Origin and Spatial Distribution of Early Vadose and Phreatic Calcite Cements in the Zia Formation, Albuquerque Basin, New Mexico, USA

  1. Sadoon Morad
  1. J. R. Beckner and
  2. P. S. Mozley

Published Online: 17 APR 2009

DOI: 10.1002/9781444304893.ch2

Carbonate Cementation in Sandstones: Distribution Patterns and Geochemical Evolution

Carbonate Cementation in Sandstones: Distribution Patterns and Geochemical Evolution

How to Cite

Beckner, J. R. and Mozley, P. S. (1998) Origin and Spatial Distribution of Early Vadose and Phreatic Calcite Cements in the Zia Formation, Albuquerque Basin, New Mexico, USA, in Carbonate Cementation in Sandstones: Distribution Patterns and Geochemical Evolution (ed S. Morad), Blackwell Publishing Ltd., Oxford, UK. doi: 10.1002/9781444304893.ch2

Author Information

  1. Department of Earth and Environmental Science, New Mexico Institute of Mining and Technology, Socorro, NM 87801, USA

Publication History

  1. Published Online: 17 APR 2009
  2. Published Print: 29 MAY 1998

ISBN Information

Print ISBN: 9780632047772

Online ISBN: 9781444304893

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Keywords:

  • origin and spatial distribution of early vadose and phreatic calcite cements in Zia Formation;
  • Albuquerque Basin, New Mexico, USA;
  • Miocene Zia Formation;
  • sandstone petrograhpy;
  • calcite cementation types;
  • isotope geochemistry

Summary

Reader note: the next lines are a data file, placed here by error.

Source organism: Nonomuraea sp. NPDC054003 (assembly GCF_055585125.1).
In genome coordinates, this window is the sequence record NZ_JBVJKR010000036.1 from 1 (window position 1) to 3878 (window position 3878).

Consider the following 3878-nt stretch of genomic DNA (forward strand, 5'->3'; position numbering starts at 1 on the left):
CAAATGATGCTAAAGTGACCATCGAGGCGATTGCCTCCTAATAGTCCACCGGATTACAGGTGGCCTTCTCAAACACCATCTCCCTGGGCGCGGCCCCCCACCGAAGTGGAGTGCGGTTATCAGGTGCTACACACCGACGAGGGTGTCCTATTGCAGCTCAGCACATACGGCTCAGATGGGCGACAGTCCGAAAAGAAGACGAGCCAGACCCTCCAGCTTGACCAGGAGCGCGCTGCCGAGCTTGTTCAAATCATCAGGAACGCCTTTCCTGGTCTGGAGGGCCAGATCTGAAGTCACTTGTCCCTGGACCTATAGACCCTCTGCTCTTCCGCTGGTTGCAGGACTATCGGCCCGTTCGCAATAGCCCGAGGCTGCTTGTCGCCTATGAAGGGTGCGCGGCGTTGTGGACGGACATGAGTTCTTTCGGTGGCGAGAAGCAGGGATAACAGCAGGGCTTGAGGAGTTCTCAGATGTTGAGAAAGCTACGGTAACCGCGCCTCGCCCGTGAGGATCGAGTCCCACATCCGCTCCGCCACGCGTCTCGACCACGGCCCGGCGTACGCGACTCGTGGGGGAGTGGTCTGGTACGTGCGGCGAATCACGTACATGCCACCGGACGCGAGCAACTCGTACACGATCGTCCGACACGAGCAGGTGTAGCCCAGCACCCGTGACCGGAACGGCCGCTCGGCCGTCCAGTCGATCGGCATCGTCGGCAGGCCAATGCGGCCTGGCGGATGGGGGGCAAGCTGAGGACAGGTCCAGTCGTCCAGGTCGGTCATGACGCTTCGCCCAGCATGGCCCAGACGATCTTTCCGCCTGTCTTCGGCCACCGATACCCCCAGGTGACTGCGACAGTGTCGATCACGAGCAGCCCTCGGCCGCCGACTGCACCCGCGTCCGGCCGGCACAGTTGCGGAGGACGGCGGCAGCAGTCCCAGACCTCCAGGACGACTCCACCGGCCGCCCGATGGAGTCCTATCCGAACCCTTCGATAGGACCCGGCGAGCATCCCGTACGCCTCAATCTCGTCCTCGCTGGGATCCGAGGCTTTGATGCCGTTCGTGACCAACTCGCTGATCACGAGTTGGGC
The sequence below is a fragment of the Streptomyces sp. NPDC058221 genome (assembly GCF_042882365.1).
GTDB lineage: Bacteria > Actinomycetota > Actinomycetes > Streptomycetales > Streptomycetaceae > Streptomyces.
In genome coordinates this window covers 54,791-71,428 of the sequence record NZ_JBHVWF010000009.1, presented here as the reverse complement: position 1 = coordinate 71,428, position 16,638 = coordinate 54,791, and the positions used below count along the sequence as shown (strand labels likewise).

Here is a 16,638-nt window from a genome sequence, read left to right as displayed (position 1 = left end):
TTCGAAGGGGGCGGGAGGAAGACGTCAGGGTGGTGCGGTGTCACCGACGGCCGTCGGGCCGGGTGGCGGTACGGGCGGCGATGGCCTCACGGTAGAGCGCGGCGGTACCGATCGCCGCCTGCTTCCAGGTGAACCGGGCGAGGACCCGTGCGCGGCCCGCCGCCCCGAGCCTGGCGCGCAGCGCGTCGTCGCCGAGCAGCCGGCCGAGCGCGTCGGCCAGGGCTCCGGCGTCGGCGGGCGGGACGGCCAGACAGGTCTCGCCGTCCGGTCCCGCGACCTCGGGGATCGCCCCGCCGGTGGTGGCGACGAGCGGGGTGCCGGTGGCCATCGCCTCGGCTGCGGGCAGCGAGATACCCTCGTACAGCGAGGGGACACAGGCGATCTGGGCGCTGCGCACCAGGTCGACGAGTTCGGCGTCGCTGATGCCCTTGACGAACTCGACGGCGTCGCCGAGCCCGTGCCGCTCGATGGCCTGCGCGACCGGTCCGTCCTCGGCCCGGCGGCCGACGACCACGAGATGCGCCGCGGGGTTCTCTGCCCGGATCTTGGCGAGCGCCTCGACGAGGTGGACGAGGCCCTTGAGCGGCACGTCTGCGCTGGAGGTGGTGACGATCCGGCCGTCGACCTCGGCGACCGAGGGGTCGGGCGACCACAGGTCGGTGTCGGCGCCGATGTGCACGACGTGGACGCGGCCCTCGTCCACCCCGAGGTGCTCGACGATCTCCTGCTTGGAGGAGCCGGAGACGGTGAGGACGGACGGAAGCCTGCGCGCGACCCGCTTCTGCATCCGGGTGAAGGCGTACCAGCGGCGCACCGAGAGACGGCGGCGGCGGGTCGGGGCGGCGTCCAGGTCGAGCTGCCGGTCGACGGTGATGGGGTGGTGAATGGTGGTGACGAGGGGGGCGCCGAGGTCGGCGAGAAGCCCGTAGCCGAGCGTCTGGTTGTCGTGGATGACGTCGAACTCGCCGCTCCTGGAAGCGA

The Miocene Zia Formation consists of sands and muds deposited in fluvial, aeolian and playa lake environments. Although much of the formation is poorly consolidated, resistant zones of calcite cementation are common. These range in size from isolated nodules to tabular cemented zones several metres thick that extend for over 2 km laterally. The calcite cemented zones are highly complex, exhibiting a wide range of macroscopic and microscopic textures and geometries. After considering a combination of microscopic, macroscopic and geochemical characteristics, we have inferred the environment of precipitation (i.e. pedogenic, vadose non-pedogenic, phreatic) of the principal types of cementation. Nodules and rhizocretions with micritic fabrics and alveolar structures are inferred to be vadose carbonates. Ovoid or elongate concretions, characterized by blocky spar cements and preservation of primary sedimentary structures, are inferred to be phreatic carbonates. Most cemented units in the Zia Formation reflect characteristics of both phreatic and vadose zone cementation (e.g. preservation of sedimentary structures plus rhizocretions and alveolar microtextures). δ13C values for vadose cement tend to be heavier and δ18O values tend to be similar or slightly lighter than phreatic cements. δ13C and δ18O values for units with mixed features tend to have intermediate values. Most cementation types that exhibit a mixture of features may reflect past fluctuations of the water table, where vadose cements were moved into the phreatic zone. Vadose zone cementation occurred principally in association with soil development, whereas phreatic zone cementation occurred preferentially in zones of high primary permeability. In many cases early vadose cements provided nucleation sites for later phreatic cementation. Tabular units in the Zia Formation are often laterally extensive, decreasing potential reservoir/aquifer quality by forming significant barriers to vertical fluid flow. These barriers could result in compartmentalization of the reservoir/aquifer, and extensively reduce production if wells were screened on only one side of a cemented layer.